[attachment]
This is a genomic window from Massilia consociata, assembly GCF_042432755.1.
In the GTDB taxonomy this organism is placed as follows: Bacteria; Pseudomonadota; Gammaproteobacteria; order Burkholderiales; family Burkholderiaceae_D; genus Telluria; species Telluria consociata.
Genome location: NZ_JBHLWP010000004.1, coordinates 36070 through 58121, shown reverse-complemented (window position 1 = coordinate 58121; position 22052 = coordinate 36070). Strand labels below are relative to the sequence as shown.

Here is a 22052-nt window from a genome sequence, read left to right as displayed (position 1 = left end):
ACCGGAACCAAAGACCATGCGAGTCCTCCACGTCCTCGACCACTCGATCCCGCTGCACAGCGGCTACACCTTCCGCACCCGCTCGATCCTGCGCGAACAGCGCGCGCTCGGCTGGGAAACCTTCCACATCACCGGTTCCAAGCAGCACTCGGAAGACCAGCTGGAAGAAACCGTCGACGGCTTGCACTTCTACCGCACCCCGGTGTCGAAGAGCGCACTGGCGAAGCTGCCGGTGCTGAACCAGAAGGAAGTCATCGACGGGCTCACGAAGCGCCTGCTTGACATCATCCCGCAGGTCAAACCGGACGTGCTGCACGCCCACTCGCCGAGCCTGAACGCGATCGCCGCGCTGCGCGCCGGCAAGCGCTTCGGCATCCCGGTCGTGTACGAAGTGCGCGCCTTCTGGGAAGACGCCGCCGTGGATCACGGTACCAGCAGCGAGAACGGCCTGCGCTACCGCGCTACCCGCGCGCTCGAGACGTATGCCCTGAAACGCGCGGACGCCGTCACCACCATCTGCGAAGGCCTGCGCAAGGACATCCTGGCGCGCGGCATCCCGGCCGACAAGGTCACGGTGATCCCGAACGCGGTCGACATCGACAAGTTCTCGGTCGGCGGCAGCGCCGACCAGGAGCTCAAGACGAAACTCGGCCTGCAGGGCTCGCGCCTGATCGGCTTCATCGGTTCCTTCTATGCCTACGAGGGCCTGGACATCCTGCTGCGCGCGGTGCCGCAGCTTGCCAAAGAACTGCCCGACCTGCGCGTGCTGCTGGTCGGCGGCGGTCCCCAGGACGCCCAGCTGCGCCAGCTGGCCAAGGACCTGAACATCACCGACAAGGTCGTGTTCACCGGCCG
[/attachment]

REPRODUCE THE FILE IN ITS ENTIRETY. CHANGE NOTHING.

This is a genomic window from Massilia consociata, assembly GCF_042432755.1.
In the GTDB taxonomy this organism is placed as follows: Bacteria; Pseudomonadota; Gammaproteobacteria; order Burkholderiales; family Burkholderiaceae_D; genus Telluria; species Telluria consociata.
Genome location: NZ_JBHLWP010000004.1, coordinates 36070 through 58121, shown reverse-complemented (window position 1 = coordinate 58121; position 22052 = coordinate 36070). Strand labels below are relative to the sequence as shown.

Here is a 22052-nt window from a genome sequence, read left to right as displayed (position 1 = left end):
ACCGGAACCAAAGACCATGCGAGTCCTCCACGTCCTCGACCACTCGATCCCGCTGCACAGCGGCTACACCTTCCGCACCCGCTCGATCCTGCGCGAACAGCGCGCGCTCGGCTGGGAAACCTTCCACATCACCGGTTCCAAGCAGCACTCGGAAGACCAGCTGGAAGAAACCGTCGACGGCTTGCACTTCTACCGCACCCCGGTGTCGAAGAGCGCACTGGCGAAGCTGCCGGTGCTGAACCAGAAGGAAGTCATCGACGGGCTCACGAAGCGCCTGCTTGACATCATCCCGCAGGTCAAACCGGACGTGCTGCACGCCCACTCGCCGAGCCTGAACGCGATCGCCGCGCTGCGCGCCGGCAAGCGCTTCGGCATCCCGGTCGTGTACGAAGTGCGCGCCTTCTGGGAAGACGCCGCCGTGGATCACGGTACCAGCAGCGAGAACGGCCTGCGCTACCGCGCTACCCGCGCGCTCGAGACGTATGCCCTGAAACGCGCGGACGCCGTCACCACCATCTGCGAAGGCCTGCGCAAGGACATCCTGGCGCGCGGCATCCCGGCCGACAAGGTCACGGTGATCCCGAACGCGGTCGACATCGACAAGTTCTCGGTCGGCGGCAGCGCCGACCAGGAGCTCAAGACGAAACTCGGCCTGCAGGGCTCGCGCCTGATCGGCTTCATCGGTTCCTTCTATGCCTACGAGGGCCTGGACATCCTGCTGCGCGCGGTGCCGCAGCTTGCCAAAGAACTGCCCGACCTGCGCGTGCTGCTGGTCGGCGGCGGTCCCCAGGACGCCCAGCTGCGCCAGCTGGCCAAGGACCTGAACATCACCGACAAGGTCGTGTTCACCGGCCG